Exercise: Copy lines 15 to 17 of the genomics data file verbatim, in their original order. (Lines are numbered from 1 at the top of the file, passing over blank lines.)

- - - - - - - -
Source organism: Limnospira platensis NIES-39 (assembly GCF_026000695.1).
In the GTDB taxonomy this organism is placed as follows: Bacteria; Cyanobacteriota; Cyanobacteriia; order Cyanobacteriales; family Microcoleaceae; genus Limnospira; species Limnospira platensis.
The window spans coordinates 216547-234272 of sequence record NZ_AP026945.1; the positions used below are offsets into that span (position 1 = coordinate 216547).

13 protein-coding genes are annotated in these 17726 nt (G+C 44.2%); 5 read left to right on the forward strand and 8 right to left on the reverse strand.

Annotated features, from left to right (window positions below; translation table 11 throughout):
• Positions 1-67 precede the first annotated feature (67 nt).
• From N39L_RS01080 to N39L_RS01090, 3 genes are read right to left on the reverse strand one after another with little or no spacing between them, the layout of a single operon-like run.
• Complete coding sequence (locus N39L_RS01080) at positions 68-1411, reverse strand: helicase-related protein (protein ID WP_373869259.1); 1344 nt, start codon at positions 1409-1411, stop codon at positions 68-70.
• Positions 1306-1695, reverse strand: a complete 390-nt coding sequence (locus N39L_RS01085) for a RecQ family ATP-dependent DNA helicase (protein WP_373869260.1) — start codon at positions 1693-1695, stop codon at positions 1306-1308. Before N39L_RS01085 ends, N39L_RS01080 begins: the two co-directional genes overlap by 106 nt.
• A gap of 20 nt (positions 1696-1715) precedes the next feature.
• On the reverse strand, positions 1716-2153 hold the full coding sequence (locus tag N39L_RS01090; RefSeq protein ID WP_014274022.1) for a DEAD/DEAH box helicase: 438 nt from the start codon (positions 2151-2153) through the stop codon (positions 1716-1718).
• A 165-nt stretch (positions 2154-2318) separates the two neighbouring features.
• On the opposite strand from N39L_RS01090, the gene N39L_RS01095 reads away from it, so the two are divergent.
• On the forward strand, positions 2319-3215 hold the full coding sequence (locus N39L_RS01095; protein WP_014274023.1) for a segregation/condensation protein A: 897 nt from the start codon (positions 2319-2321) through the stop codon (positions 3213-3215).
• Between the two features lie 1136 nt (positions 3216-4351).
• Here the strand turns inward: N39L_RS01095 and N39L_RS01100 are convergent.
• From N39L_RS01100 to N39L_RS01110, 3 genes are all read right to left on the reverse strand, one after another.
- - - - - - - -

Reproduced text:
• Between the two features lie 1136 nt (positions 3216-4351).
• Here the strand turns inward: N39L_RS01095 and N39L_RS01100 are convergent.
• From N39L_RS01100 to N39L_RS01110, 3 genes are all read right to left on the reverse strand, one after another.